Inside Kasrilevke, by Sholom Aleichem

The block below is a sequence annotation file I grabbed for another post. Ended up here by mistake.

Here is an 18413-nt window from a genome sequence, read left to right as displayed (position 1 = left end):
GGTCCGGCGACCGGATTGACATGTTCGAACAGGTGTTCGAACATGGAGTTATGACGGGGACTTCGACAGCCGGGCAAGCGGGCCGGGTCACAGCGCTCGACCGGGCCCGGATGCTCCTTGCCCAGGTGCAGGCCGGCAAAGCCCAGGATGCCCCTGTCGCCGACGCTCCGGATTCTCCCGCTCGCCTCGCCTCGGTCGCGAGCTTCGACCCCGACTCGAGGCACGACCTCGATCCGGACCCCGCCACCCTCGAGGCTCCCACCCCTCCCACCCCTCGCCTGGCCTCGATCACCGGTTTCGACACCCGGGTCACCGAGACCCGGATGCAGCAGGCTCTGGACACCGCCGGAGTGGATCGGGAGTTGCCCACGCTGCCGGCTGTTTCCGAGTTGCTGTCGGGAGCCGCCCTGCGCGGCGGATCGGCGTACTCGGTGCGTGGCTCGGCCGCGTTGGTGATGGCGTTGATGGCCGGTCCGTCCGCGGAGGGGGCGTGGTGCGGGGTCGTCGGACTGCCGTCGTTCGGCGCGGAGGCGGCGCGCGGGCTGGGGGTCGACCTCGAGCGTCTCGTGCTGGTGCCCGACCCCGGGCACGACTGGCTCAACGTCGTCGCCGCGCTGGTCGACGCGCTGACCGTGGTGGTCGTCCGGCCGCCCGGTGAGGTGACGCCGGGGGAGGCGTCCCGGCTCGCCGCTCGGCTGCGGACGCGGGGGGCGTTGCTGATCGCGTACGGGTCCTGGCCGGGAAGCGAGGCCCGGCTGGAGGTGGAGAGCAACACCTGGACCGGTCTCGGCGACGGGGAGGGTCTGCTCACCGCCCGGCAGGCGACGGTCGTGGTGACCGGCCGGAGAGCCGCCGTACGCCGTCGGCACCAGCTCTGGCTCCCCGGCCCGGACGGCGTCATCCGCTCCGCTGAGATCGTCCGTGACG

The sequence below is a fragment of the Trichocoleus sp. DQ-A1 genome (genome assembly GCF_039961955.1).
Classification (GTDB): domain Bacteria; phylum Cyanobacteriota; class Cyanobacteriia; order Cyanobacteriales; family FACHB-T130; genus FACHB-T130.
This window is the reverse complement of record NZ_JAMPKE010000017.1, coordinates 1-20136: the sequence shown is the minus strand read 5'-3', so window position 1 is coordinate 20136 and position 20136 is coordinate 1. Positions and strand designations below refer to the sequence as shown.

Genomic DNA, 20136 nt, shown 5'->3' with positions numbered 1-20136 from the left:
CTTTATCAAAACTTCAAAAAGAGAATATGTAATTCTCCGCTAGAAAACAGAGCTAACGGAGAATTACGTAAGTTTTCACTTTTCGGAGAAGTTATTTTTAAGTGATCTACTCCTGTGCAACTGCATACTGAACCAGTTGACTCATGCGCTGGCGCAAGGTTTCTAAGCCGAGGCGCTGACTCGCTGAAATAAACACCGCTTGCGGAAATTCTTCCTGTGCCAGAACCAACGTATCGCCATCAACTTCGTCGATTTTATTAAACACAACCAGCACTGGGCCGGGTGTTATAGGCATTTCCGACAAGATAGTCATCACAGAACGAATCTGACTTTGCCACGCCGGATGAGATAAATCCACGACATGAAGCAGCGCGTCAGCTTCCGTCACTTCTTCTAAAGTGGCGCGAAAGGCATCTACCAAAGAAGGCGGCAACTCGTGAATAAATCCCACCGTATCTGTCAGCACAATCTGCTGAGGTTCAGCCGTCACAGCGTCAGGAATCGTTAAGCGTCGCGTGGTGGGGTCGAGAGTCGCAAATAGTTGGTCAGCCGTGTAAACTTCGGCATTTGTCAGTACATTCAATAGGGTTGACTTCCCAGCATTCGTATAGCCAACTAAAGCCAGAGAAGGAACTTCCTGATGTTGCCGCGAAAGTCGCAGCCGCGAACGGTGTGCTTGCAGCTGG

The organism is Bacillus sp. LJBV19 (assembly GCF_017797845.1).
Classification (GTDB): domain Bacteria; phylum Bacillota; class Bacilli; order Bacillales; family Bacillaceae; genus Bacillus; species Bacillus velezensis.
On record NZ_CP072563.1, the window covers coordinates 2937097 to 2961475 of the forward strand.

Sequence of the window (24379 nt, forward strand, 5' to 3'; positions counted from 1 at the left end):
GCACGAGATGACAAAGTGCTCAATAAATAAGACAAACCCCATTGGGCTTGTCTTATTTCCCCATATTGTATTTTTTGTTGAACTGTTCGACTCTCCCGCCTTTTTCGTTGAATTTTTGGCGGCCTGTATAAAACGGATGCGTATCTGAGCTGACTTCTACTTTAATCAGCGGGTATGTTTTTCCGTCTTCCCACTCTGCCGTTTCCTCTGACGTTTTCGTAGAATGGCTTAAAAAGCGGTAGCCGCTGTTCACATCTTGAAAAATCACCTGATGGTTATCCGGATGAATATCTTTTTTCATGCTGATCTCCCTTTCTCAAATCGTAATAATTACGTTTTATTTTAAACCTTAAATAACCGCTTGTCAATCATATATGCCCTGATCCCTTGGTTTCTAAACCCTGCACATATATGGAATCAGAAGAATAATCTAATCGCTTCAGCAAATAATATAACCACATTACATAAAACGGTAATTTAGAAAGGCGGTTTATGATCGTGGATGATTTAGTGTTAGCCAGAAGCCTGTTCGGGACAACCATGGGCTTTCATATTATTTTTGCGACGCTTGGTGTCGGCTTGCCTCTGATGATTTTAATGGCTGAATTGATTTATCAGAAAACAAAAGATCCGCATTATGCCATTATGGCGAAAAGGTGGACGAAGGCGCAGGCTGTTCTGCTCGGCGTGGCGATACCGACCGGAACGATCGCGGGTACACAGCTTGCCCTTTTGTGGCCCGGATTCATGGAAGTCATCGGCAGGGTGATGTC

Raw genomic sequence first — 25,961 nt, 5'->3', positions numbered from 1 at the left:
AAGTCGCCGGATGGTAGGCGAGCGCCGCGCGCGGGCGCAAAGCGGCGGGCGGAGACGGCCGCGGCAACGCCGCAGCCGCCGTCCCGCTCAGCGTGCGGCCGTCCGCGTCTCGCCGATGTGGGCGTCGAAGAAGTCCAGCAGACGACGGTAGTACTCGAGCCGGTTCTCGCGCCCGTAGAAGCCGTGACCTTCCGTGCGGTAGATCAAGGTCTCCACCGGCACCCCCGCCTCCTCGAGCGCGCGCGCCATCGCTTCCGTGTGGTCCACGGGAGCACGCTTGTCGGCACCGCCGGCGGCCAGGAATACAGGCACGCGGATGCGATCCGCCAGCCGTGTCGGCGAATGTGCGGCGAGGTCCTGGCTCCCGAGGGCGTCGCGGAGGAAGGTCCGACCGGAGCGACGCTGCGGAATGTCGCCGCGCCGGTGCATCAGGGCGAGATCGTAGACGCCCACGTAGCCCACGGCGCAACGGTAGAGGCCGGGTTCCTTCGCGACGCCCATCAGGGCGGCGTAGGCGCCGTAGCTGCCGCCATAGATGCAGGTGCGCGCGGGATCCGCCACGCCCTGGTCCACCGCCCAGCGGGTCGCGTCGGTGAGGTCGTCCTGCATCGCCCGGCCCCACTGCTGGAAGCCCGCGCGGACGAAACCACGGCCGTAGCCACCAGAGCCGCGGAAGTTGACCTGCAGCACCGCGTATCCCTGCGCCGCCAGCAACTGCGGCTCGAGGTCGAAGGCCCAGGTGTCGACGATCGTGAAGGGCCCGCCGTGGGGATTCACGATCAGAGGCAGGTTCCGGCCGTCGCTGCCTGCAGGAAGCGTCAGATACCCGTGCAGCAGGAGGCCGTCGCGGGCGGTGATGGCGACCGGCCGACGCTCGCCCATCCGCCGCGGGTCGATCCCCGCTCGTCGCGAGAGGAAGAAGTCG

The reviewer must state that he came to Sholom Aleichem feeling himself to be an entirely emancipated Jew (the word “emancipated” is useds advisedly) and that it was with a severe sense of shock modified by some sorrow, an outraged fastidiousness only slightly alleviated by guilt, that he began to read Inside Kasrilevke. Slowly, however, his disgust and despair gave way to a grudging admiration which, in the end, approached the enthusiasm—unreserved, uncritical—of the convert. Still, upon further reflection, this feeling was cruelly dissipated and almost, if not quite, disappeared. For the Jew familiar with—and to—the world that followed the world of Dickens and Balzac cannot bring himself to accept as part of his heritage (however much, when caught, he will prate about his heritage), this world of Sholom Aleichem, which seems to him to be always on the verge of tears.
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